Etude ten by Fernando Sor is a study in two parts. The first part is a study in octaves and the second is a chorale-like harmonization of the famous tune “God Save the Queen” or known to most in the USA as “My Country, ‘Tis of Thee”. The first part poses an interesting problem in harmonic analysis; how do we come up with a harmonic analysis when there are no chords to analyze? What we need to do here is determine what harmonies are implied by the notes present in the single melodic line. This was an excellent test of the knowledge gained so far in analyzing Sor’s harmony. I tried to show which harmonies I believed Sor would have used if he did indeed harmonize these lines. There were times when I thought the line implied one thing and then would later decide it was something completely different. This is the interesting and fun part of harmonizing a melody; there are many solutions possible, most with equally good effect. Sor demonstrates this beautifully in the last section of this study in which he harmonizes “God Save the Queen” in a unique, very progressive and almost jazzy way!

Since the harmony of the first section in octaves is speculation on my part I thought I would point out a few interesting features in Sor’s harmonization of “God Save the Queen”. In measures forty-six through forty-nine Sor harmonizes the melodic sequence sung to the words “Land where my fathers died, Land of the pilgrims’ pride” beginning on the note G with a slight variation of a very common jazz harmonic sequence: |Em7b5 |A7 |Dm7b5 |G7| which is known as a “turnaround” progression (iii-vi-ii-V) in jazz; the slight variation being the use of the minor iv chord (Gm) in D minor rather than the Em7b5 (ii) as they are equivalent if an E were added to the Gm triad. The driving force of this sequence is the descending chromatic line that is present in the inner (tenor) voice: Bb-A-Ab-G. As is the case in most jazz turnarounds the vi chord (Am) is altered to become a dominant of the ii chord (Dm). The two minor seven flat five chords (Em7b5 and Dm7b5) are borrowed from D minor and C minor respectively. A similar sequence also occurs in measures eighteen through twenty-one in the first section which lends itself well to the same type of harmonization.

When that phrase is repeated beginning in measure fifty-four Sor uses a completely different harmony for the same melody: |Gm7b5 |C7 |F |Dm7b5 – G7|. Rather than moving into Dm (ii) with a ii-V-i progression (Em7b5 – A7 – Dm), Sor now moves into F (IV) with an altered ii-V-I progression (Gm7b5 – C7 – F). These two areas, supertonic (ii) and subdominant (IV), are interchangeable in practice as are tonic (I) and submediant (vi). Sor exploits this relationship in measure fifty-eight where he re-harmonizes the same melody heard in measure fifty using A minor (vi) rather than C major (I). Compare the two harmonizations as you sing the phrase “Land where my Fathers died, Land of the pilgrims’ pride” beginning on the note G in triple time:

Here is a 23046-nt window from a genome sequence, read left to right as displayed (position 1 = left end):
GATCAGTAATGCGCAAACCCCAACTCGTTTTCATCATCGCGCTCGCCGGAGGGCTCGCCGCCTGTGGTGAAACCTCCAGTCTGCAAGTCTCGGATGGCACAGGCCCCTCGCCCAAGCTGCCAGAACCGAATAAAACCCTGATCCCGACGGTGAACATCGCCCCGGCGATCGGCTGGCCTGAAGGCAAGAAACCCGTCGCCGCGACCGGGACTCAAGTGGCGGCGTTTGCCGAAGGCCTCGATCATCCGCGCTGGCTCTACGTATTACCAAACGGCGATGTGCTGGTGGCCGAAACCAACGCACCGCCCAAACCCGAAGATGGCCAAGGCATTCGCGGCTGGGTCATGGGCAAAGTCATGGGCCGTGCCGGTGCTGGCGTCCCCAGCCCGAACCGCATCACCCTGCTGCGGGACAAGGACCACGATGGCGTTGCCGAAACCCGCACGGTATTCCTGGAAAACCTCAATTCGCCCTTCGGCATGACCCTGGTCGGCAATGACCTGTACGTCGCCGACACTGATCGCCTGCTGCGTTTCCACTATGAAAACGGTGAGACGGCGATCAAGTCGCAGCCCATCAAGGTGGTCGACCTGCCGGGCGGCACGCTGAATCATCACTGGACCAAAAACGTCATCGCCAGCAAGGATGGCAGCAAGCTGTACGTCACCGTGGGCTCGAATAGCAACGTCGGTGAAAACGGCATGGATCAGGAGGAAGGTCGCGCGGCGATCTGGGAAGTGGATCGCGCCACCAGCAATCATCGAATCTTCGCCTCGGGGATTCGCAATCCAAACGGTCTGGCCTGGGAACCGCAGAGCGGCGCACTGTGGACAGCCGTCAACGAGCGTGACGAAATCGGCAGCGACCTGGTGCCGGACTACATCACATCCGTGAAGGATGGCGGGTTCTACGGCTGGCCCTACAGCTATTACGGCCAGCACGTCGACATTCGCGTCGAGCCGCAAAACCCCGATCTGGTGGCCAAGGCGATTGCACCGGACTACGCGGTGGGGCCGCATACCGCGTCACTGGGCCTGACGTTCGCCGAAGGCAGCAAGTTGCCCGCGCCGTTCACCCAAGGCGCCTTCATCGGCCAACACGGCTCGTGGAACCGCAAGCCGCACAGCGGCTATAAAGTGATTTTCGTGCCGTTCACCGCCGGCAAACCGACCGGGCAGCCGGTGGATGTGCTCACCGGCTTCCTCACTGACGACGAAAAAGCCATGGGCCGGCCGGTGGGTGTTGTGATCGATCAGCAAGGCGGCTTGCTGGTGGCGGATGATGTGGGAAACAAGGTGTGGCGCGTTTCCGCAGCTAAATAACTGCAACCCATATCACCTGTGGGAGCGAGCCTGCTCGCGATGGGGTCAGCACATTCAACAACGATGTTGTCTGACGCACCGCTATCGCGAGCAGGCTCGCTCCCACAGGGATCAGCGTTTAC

Em7b5 | A7 | Dm7b5 | G7 |

Gm7b5 | C7 | F | Dm7b5 – G7 |

Both are correct and equally good.

Make note of these relationships and try using these techniques the next time you do an arrangement or chord/melody of a jazz or pop tune. A new harmonization of an old familiar tune can make it sound fresh once again and can be an excellent exercise in applied harmonic principles.

Included below are the performance and analytical versions of Etude ten.

Sor Etude 10 Performance.pdf

Sor Etude 10 Analysis.pdf


April 08, 2011 @09:52 am
Brian Andonian
That is simply brilliant! Wow! You rock John!
March 30, 2011 @09:26 pm
I can't thank you enough for all the in-depth Sor analyses! I keep meaning to add a thoughtful comment, but honestly your knowledge of harmony is so far beyond mine that I'm not sure what I could possibly add! I sincerely hope you don't stop because you feel nobody is appreciating your great work.

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